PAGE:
Spiritual Lessons from the Human Body: An Interview with Philip Yancey
The marvelous human body holds endlessly fascinating secrets. The resilience of skin, the strength and structure of the bones, the dynamic balance of the muscles—our physical being is knit according to a pattern of stunning purpose. Consider how the human body is a window into biblical teaching.
Bible Gateway interviewed Philip Yancey, who, along with the late Dr. Paul Brand, wrote Fearfully and Wonderfully: The Marvel of Bearing God’s Image (IVP Books, 2019).[See the many resources by Philip Yancey in the Bible Gateway Store]
What is the meaning of the book’s title?
Philip Yancey: The phrase “fearfully and wonderfully” comes from the King James Version of Psalm 139, translated at a time when fearfully conveyed something like a spirit of awe. In the book, Dr. Brand describes in detail the incredible wonder of the human body, knit together according to the plan of the Creator of all that exists. In addition, the Bible says that, alone of God’s creatures, we human beings bear God’s image—a notion definitely worth exploring.[Read the Bible Gateway Blog post, Vanishing Grace: An Interview with Philip Yancey]
How has the book changed since it was first published more than 30 years ago?
Philip Yancey: We wrote Fearfully and Wonderfully Made in the late 1970s, not long after the discovery of DNA, and followed up with a sequel, In His Image. Our understanding of the human body has changed, science has changed, and the culture around us has changed. Although Dr. Brand draws timeless lessons from the body, these have different applications today than when we first wrote the books. Compare the landscape of politics to what existed 30 or 40 years ago, for example, or think of contemporary attitudes on sexual issues. I revised these two books by choosing the best parts of both and updating both the science and the applications.[Read the Bible Gateway Blog post, Bible Reading: 3-Track Plan for Engaging Scripture at Your Own Pace]
How does the apostle Paul liken the church to the human body? And how does this book present meticulous detail in the analogy of the human body’s diverse makeup with the church?
Philip Yancey: The analogy between the human body and the Body of Christ appears more than thirty times in the New Testament, most fully in 1 Corinthians 12. I imagine Paul writing that passage with a twinkle in his eye, for he calls to mind an eyeball, huge and impressive yet separated from the body, to show that bodily parts we value are useless unless they serve the needs of the whole body. Then he speaks of “unpresentable” parts that we treat with special modesty—I think of kidney and colon cells—which are actually essential for life. Both the human body and the Body of Christ are composed of diverse “cells” that prove their value only as they serve the body as a whole.[Read the Bible Gateway Blog post, Fear and Joy to the World – Guest Post by Philip Yancey]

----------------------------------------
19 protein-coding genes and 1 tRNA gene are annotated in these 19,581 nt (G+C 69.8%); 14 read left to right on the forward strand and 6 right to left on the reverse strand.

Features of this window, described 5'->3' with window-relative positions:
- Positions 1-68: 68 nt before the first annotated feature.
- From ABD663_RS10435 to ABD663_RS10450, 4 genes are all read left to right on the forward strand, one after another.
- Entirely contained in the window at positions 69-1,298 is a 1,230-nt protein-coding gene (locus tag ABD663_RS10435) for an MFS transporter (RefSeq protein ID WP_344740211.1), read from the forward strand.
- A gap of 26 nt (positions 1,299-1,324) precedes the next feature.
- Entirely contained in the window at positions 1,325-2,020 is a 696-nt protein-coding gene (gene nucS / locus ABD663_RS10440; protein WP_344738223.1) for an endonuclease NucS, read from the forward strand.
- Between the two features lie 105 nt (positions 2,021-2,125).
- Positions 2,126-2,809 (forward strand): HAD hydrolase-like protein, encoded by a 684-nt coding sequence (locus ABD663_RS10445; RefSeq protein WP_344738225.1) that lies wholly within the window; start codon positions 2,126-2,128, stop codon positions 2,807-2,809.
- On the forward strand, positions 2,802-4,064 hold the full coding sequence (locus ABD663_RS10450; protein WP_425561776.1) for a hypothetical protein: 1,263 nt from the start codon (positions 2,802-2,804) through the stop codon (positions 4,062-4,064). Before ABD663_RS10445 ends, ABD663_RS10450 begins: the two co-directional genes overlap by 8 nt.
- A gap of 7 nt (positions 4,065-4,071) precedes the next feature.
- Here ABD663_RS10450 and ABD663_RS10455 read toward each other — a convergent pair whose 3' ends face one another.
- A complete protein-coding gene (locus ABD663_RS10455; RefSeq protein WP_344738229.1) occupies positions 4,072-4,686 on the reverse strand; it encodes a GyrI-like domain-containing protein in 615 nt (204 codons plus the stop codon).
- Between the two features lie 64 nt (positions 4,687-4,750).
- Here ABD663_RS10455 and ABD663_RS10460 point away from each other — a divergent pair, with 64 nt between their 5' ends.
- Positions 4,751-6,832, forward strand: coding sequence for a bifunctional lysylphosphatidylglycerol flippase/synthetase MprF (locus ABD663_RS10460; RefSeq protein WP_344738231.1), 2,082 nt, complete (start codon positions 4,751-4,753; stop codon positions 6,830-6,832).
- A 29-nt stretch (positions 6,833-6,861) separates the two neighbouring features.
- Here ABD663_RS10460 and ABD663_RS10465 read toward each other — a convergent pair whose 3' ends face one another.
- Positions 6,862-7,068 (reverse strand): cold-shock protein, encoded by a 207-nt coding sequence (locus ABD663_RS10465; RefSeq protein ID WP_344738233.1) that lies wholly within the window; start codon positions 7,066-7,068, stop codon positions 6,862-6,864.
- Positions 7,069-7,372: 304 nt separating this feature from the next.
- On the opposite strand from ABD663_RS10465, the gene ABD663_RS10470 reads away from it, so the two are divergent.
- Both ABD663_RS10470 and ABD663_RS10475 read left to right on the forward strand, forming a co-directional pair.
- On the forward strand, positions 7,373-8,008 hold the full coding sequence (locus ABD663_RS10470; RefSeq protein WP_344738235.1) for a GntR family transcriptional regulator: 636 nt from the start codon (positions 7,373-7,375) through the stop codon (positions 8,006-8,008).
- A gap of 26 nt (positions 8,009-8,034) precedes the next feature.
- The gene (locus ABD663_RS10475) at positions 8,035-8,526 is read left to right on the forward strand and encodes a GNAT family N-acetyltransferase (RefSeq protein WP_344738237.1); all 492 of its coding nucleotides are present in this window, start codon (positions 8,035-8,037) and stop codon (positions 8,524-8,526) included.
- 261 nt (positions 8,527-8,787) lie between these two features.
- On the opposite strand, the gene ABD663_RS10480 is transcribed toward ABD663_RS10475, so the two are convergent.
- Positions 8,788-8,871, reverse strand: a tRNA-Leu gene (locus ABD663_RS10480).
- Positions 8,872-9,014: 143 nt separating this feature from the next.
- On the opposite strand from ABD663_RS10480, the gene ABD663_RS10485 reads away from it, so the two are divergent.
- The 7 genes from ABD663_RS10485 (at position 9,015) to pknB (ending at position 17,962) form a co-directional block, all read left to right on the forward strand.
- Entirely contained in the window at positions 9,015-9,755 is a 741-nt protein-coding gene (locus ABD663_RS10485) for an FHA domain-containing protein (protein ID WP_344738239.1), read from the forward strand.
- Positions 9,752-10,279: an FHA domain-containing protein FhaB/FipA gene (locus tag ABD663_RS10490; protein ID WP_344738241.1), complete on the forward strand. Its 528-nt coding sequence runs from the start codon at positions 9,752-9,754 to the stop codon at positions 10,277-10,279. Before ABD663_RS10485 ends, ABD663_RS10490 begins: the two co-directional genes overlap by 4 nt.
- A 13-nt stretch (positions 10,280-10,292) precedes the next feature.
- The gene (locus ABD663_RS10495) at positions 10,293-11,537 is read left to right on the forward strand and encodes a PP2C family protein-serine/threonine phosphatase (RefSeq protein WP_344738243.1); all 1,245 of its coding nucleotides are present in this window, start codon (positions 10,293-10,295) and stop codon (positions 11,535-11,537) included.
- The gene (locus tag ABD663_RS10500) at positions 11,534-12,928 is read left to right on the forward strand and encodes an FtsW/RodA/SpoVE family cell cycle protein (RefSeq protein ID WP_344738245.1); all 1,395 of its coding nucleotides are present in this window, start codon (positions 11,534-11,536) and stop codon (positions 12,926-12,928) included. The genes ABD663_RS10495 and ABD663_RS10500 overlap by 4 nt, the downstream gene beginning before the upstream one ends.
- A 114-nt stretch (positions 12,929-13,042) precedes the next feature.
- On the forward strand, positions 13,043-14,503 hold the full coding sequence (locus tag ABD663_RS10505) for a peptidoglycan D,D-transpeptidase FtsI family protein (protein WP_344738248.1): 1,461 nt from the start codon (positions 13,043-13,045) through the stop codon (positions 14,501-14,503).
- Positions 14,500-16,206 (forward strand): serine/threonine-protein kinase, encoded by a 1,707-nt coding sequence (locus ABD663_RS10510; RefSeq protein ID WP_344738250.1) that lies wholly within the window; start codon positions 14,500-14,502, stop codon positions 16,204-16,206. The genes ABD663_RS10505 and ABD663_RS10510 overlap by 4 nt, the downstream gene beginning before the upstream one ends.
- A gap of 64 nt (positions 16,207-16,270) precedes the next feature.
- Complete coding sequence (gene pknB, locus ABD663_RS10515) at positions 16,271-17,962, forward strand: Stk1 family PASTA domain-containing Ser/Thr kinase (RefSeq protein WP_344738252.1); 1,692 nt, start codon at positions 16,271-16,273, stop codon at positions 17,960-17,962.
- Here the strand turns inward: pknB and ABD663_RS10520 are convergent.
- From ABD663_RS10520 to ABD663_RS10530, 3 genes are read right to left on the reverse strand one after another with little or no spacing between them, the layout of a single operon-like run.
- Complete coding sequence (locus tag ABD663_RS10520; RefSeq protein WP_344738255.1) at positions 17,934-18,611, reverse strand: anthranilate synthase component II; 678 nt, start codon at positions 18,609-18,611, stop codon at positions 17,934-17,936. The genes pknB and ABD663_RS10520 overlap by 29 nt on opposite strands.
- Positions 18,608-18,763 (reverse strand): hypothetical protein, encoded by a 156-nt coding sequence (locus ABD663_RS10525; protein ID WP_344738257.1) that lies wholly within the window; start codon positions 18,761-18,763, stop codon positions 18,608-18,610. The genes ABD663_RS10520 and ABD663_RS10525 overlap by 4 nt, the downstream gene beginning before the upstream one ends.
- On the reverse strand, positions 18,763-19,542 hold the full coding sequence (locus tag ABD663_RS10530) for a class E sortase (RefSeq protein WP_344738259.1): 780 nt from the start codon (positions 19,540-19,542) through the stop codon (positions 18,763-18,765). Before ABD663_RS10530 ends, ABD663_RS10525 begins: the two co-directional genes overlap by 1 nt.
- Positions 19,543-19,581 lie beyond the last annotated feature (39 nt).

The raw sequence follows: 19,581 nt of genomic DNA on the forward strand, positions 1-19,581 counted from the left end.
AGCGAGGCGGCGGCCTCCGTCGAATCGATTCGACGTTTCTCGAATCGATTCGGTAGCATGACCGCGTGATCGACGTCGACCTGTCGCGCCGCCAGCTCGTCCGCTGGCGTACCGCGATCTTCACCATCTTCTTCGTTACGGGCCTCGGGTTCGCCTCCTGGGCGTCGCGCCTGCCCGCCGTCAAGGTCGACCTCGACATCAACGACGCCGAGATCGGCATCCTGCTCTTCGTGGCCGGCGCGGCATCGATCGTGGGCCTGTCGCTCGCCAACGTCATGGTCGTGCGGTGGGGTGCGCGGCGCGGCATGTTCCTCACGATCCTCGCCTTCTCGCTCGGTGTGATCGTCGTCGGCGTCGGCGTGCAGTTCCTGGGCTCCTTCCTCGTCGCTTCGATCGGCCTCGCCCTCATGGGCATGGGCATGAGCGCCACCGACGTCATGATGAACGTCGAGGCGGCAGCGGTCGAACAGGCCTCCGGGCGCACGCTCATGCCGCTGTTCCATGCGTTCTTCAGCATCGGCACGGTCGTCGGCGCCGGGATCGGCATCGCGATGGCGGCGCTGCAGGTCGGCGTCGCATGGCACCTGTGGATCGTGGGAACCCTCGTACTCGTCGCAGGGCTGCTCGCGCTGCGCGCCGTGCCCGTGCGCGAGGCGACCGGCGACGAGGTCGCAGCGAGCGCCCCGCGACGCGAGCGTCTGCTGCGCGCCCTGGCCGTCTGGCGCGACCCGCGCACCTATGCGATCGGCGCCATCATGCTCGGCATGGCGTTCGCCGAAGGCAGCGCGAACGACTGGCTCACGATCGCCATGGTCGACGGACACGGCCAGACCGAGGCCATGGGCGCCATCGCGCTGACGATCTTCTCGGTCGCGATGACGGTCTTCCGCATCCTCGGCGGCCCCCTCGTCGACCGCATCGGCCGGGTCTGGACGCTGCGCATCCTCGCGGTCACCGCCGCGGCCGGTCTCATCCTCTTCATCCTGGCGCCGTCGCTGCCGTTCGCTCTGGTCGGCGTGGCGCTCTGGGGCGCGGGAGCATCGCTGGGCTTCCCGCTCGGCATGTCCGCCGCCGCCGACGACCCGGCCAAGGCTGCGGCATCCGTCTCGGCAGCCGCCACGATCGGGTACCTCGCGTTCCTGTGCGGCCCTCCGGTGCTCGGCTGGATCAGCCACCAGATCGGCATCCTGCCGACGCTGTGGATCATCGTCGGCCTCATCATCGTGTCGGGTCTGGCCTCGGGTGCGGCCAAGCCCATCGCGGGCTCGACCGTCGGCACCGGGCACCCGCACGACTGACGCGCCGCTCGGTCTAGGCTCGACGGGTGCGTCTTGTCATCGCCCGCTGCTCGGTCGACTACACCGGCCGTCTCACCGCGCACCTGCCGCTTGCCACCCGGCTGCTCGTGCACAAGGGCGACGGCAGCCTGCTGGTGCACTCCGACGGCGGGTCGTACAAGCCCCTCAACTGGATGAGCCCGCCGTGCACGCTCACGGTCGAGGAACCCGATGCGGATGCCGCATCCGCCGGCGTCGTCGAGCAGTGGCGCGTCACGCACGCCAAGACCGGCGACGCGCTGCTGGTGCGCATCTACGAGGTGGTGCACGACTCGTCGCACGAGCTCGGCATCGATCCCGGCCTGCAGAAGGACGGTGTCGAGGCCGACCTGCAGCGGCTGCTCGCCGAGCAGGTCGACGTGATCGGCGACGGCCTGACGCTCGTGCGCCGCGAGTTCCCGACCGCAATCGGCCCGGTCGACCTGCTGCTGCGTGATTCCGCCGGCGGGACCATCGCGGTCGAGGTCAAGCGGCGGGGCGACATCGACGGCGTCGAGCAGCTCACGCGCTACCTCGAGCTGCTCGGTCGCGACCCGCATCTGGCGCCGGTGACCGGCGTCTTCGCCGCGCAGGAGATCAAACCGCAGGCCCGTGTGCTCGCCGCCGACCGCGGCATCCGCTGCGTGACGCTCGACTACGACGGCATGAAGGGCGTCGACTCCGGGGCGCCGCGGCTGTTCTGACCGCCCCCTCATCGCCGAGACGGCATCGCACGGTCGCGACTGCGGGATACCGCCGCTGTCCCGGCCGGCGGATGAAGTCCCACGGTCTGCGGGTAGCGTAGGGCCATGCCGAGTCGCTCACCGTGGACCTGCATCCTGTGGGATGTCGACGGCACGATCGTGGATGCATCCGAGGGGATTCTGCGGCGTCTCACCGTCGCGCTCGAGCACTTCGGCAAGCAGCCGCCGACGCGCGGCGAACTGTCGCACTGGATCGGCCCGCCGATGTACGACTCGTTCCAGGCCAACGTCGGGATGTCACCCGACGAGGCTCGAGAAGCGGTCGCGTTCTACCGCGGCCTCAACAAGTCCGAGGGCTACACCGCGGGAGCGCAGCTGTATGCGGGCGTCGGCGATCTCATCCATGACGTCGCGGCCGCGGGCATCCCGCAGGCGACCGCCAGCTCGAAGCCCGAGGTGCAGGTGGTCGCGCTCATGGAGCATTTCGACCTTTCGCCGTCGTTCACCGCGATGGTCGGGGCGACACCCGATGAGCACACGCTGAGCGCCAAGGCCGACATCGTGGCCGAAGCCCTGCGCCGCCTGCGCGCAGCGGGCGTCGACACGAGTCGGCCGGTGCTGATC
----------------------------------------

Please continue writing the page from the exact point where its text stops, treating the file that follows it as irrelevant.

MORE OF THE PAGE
What is homeostasis and how does it reflect spiritual unity?
Philip Yancey: Homeostasis refers to the remarkable systems that keep the body’s environment stable. For instance, when I step outdoors, whether the temperature is 100-degrees or 10-degrees Fahrenheit, my internal temperature will stay approximately the same. Once again, the body finds a way to mobilize all its cells to work together for a common cause. Any spirit of division or “selfishness” endangers the living person. Think of a cell that simply takes nourishment and uses it selfishly—that’s the basis of many cancers, in which cells steal resources to form tumors that ultimately harm, not help, the body. The same disunity can occur in a family, a church, or a nation, with consequences just as severe.
What is the lesson learned from compliancy?
Philip Yancey: Compliancy describes a remarkable feature of skin as it adapts to another surface. For example, if you grasp the handle of a bicycle, your fingers and palm will distribute the stress across the entire surface; otherwise, you’d develop a blister or callus at a few stress points. Shoe manufacturers have spent decades in search of a substance that “complies” with human feet, and so far none can match the adaptability of leather, an animal skin that conforms to the shape of my feet. We make a direct application to the compliancy of the Body of Christ. Skin is soft, moldable, appealing, enveloping. If we start with rigid rules and doctrines, we’re in danger of misrepresenting the Good News of the gospel. We should lead with qualities such as love, compassion, and grace.
What is “the most trustworthy sense” and why is it so?
Philip Yancey: Touch is the most trustworthy sense. The disciple Thomas said he could not believe what he had heard through his ears or might see with his eyes; for certainty, he needed to touch Jesus’ scars. Touch is the most dependable sense, not subject to optical or audial illusion. It’s a primary sense, skin to skin. Dr. Brand tells of treating leprosy patients who had not felt human touch in many years. When he put his hand on their shoulders, they would burst into tears. We have a primordial need for touch.